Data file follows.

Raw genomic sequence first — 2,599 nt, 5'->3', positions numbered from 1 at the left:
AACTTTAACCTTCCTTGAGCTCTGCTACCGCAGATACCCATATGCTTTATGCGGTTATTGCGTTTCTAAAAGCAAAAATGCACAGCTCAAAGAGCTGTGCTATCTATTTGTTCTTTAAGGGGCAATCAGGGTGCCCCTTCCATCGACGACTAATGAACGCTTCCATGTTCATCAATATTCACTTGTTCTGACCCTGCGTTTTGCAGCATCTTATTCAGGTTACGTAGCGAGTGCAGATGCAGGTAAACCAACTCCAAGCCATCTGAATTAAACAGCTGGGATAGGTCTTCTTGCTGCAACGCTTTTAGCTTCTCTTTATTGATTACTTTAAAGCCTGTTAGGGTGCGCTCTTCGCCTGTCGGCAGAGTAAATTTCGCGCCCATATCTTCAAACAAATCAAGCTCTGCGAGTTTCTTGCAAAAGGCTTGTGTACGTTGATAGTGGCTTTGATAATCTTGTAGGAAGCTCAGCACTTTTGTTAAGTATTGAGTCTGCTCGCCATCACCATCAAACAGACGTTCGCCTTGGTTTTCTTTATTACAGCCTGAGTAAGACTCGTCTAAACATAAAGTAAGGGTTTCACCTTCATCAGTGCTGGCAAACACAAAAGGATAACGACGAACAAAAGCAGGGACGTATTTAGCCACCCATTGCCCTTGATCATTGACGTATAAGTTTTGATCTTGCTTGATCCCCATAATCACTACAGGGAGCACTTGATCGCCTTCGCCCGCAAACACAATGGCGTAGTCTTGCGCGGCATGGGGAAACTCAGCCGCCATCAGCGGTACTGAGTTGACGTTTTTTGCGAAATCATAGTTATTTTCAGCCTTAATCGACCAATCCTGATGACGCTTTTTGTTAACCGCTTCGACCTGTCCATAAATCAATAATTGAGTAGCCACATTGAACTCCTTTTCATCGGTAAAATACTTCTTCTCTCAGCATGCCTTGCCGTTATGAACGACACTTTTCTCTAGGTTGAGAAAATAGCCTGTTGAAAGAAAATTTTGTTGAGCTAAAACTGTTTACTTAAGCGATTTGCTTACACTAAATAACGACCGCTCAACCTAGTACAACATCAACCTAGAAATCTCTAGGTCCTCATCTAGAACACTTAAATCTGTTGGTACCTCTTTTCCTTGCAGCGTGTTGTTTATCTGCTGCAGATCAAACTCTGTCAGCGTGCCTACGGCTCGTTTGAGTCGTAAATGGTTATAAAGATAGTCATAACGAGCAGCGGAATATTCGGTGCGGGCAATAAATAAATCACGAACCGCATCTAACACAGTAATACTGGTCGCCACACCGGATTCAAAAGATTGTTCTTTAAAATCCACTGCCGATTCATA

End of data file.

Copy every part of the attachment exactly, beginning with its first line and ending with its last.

Raw genomic sequence first — 2,599 nt, 5'->3', positions numbered from 1 at the left:
AACTTTAACCTTCCTTGAGCTCTGCTACCGCAGATACCCATATGCTTTATGCGGTTATTGCGTTTCTAAAAGCAAAAATGCACAGCTCAAAGAGCTGTGCTATCTATTTGTTCTTTAAGGGGCAATCAGGGTGCCCCTTCCATCGACGACTAATGAACGCTTCCATGTTCATCAATATTCACTTGTTCTGACCCTGCGTTTTGCAGCATCTTATTCAGGTTACGTAGCGAGTGCAGATGCAGGTAAACCAACTCCAAGCCATCTGAATTAAACAGCTGGGATAGGTCTTCTTGCTGCAACGCTTTTAGCTTCTCTTTATTGATTACTTTAAAGCCTGTTAGGGTGCGCTCTTCGCCTGTCGGCAGAGTAAATTTCGCGCCCATATCTTCAAACAAATCAAGCTCTGCGAGTTTCTTGCAAAAGGCTTGTGTACGTTGATAGTGGCTTTGATAATCTTGTAGGAAGCTCAGCACTTTTGTTAAGTATTGAGTCTGCTCGCCATCACCATCAAACAGACGTTCGCCTTGGTTTTCTTTATTACAGCCTGAGTAAGACTCGTCTAAACATAAAGTAAGGGTTTCACCTTCATCAGTGCTGGCAAACACAAAAGGATAACGACGAACAAAAGCAGGGACGTATTTAGCCACCCATTGCCCTTGATCATTGACGTATAAGTTTTGATCTTGCTTGATCCCCATAATCACTACAGGGAGCACTTGATCGCCTTCGCCCGCAAACACAATGGCGTAGTCTTGCGCGGCATGGGGAAACTCAGCCGCCATCAGCGGTACTGAGTTGACGTTTTTTGCGAAATCATAGTTATTTTCAGCCTTAATCGACCAATCCTGATGACGCTTTTTGTTAACCGCTTCGACCTGTCCATAAATCAATAATTGAGTAGCCACATTGAACTCCTTTTCATCGGTAAAATACTTCTTCTCTCAGCATGCCTTGCCGTTATGAACGACACTTTTCTCTAGGTTGAGAAAATAGCCTGTTGAAAGAAAATTTTGTTGAGCTAAAACTGTTTACTTAAGCGATTTGCTTACACTAAATAACGACCGCTCAACCTAGTACAACATCAACCTAGAAATCTCTAGGTCCTCATCTAGAACACTTAAATCTGTTGGTACCTCTTTTCCTTGCAGCGTGTTGTTTATCTGCTGCAGATCAAACTCTGTCAGCGTGCCTACGGCTCGTTTGAGTCGTAAATGGTTATAAAGATAGTCATAACGAGCAGCGGAATATTCGGTGCGGGCAATAAATAAATCACGAACCGCATCTAACACAGTAATACTGGTCGCCACACCGGATTCAAAAGATTGTTCTTTAAAATCCACTGCCGATTCATA